In his full five-year term, he successively carried forward India’s economic reforms programme with initiatives to improve infrastructure, including flagging off a massive national highway project that has become associated with his vision, went for massive privatisation of unviable state undertakings despite opposition from even within his own party.

While his personal image remained unsullied despite his long innings in the murky politics of this country, his judgment was found wanting when his government was rocked by an arms bribery scandal that sought to expose alleged payoffs to some senior members of his cabinet. His failure to speak up when members of his party and its sister organisations, who are accused of killing more than 1,000 Muslims in Gujarat, was questioned by the liberal fraternity who wondered aloud about his secular proclamations. He wanted then Chief Minister — now Prime Minister, Narendra Modi — to take responsibility for the riots and quit but was prevailed upon by others not to press his decision.

A day before his party lost power, Vajpayee was quoted as saying in a television interview that if and when he stepped down he would like to devote his time to writing and poetry. But fate ruled otherwise. The man who once rued that “I have waited too long to be Prime Minister” found his last days in a world far removed from the adulation and attention — though across the nation people prayed for his well-being — surrounded only by care-givers and close family whom he even failed to recognize. (IANS)

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Aadhaar Helpline Mystery: French Security Expert Tweets of doing a Full Disclosure Tomorrow about Code of the Google SetUP Wizard App

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Google comes up with a new feature

Google’s admission that it had in 2014 inadvertently coded the 112 distress number and the UIDAI helpline number into its setup wizard for Android devices triggered another controversy on Saturday as India’s telecom regulator had only recommended the use of 112 as an emergency number in April 2015.

After a large section of smartphone users in India saw a toll-free helpline number of UIDAI saved in their phone-books by default, Google issued a statement, saying its “internal review revealed that in 2014, the then UIDAI helpline number and the 112 distress helpline number were inadvertently coded into the SetUp wizard of the Android release given to OEMs for use in India and has remained there since”.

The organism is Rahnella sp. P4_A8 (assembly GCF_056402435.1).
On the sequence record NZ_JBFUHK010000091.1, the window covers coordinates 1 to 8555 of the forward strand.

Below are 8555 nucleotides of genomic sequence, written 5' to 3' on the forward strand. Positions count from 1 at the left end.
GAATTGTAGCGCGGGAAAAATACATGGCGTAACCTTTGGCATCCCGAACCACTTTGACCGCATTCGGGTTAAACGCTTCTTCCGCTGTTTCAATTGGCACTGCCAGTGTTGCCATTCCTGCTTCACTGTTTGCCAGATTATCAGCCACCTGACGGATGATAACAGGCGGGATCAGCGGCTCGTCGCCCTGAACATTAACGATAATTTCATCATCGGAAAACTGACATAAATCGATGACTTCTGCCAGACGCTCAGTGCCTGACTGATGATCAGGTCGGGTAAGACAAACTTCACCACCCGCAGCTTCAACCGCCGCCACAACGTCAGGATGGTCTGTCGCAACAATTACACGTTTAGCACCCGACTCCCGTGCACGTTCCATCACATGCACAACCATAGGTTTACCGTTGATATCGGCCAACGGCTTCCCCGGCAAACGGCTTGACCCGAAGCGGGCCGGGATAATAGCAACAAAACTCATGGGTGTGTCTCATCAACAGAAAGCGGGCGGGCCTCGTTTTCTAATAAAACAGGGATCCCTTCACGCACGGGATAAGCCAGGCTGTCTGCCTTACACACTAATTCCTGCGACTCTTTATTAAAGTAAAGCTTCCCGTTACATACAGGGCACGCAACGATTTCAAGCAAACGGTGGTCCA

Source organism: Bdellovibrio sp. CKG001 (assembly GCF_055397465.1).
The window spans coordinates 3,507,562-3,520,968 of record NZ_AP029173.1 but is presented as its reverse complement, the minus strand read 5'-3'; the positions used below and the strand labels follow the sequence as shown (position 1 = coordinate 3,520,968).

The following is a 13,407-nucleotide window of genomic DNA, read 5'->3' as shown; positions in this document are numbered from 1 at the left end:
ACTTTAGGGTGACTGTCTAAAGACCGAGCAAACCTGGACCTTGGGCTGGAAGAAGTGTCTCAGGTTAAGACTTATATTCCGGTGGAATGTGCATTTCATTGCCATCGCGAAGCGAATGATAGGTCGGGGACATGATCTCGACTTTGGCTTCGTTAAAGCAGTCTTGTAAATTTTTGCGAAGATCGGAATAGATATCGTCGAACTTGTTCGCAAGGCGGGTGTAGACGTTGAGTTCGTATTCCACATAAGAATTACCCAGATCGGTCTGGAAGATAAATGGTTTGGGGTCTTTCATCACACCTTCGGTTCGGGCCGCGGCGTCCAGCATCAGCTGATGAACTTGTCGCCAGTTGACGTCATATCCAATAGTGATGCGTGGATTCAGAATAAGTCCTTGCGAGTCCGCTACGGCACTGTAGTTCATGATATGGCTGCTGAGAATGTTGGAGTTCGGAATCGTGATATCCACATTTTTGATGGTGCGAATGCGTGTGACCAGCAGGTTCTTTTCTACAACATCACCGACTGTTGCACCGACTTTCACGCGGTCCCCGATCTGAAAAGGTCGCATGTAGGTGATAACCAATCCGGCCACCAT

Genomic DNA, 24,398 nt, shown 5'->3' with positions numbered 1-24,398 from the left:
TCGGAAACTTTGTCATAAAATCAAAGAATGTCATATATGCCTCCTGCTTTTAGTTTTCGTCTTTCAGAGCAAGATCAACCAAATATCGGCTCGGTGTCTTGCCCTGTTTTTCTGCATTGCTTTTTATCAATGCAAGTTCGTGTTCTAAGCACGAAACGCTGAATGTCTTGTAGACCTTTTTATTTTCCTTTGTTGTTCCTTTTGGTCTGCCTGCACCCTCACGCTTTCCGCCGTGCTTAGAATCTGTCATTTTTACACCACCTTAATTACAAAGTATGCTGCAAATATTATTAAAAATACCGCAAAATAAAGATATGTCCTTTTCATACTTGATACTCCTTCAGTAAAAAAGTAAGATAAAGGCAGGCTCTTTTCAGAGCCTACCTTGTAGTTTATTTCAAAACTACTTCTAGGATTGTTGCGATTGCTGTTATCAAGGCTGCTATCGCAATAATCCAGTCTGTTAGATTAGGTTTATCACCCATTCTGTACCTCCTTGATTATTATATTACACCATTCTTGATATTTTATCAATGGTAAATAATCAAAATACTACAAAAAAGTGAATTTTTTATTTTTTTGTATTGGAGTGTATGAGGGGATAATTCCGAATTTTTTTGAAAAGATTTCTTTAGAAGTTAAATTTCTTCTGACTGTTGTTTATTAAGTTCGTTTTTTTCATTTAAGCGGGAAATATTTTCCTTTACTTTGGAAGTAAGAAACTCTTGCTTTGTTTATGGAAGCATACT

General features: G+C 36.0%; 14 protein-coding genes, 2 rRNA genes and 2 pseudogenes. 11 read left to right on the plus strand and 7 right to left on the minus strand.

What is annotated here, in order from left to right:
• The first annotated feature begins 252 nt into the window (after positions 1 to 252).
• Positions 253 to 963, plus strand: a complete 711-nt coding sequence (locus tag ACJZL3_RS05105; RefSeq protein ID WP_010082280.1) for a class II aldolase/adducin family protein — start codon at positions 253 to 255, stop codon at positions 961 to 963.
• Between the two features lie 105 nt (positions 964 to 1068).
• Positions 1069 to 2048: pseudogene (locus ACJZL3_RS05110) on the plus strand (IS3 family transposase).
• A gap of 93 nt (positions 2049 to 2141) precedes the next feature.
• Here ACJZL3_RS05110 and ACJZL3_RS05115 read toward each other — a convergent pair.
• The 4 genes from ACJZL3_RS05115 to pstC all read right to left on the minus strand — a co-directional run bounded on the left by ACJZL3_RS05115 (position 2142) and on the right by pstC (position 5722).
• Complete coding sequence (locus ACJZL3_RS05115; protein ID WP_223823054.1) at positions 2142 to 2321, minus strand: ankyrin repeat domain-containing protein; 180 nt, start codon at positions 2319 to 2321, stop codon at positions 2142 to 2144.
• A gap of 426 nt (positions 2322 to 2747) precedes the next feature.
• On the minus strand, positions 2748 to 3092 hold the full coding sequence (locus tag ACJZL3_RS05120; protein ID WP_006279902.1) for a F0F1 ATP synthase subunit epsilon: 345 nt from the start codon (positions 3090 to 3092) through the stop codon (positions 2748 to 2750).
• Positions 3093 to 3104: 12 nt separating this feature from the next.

Aadhaar Helpline Number Mystery: French security expert tweets of doing a full disclosure tomorrow about Code of the Google SetUP Wizard App, Image: Wikimedia Commons.

However, the Telecom Regulatory Authority of India (TRAI) recommended only in April 2015 that the number 112 be adopted as the single emergency number for the country.

According to Google, “since the numbers get listed on a user’s contact list, these get  transferred accordingly to the contacts on any new device”.

Google was yet to comment on the new development.

Meanwhile, French security expert that goes by the name of Elliot Alderson and has been at the core of the entire Aadhaar controversy, tweeted on Saturday: “I just found something interesting. I will probably do full disclosure tomorrow”.

“I’m digging into the code of the @Google SetupWizard app and I found that”.

“As far as I can see this object is not used in the current code, so there is no implications. This is just a poor coding practice in term of security,” he further tweeted.

On Friday, both the Unique Identification Authority of India (UIDAI) as well as the telecom operators washed their hand of the issue.

While the telecom industry denied any role in the strange incident, the UIDAI said that he strange incident, the UIDAI said that some vested interests were trying to create “unwarranted confusion” in the public and clarified that it had not asked any manufacturer or telecom service provider to provide any such facility.

Twitter was abuzz with the new development after a huge uproar due to Telecom Regulatory Authority of India (TRAI) Chairman R.S. Sharma’s open Aadhaar challenge to critics and hackers.

Ethical hackers exposed at least 14 personal details of the TRAI Chairman, including mobile numbers, home address, date of birth, PAN number and voter ID among others. (IANS)

Also Read: Why India Is Still Nowhere Near Securing Its Citizens’ Data?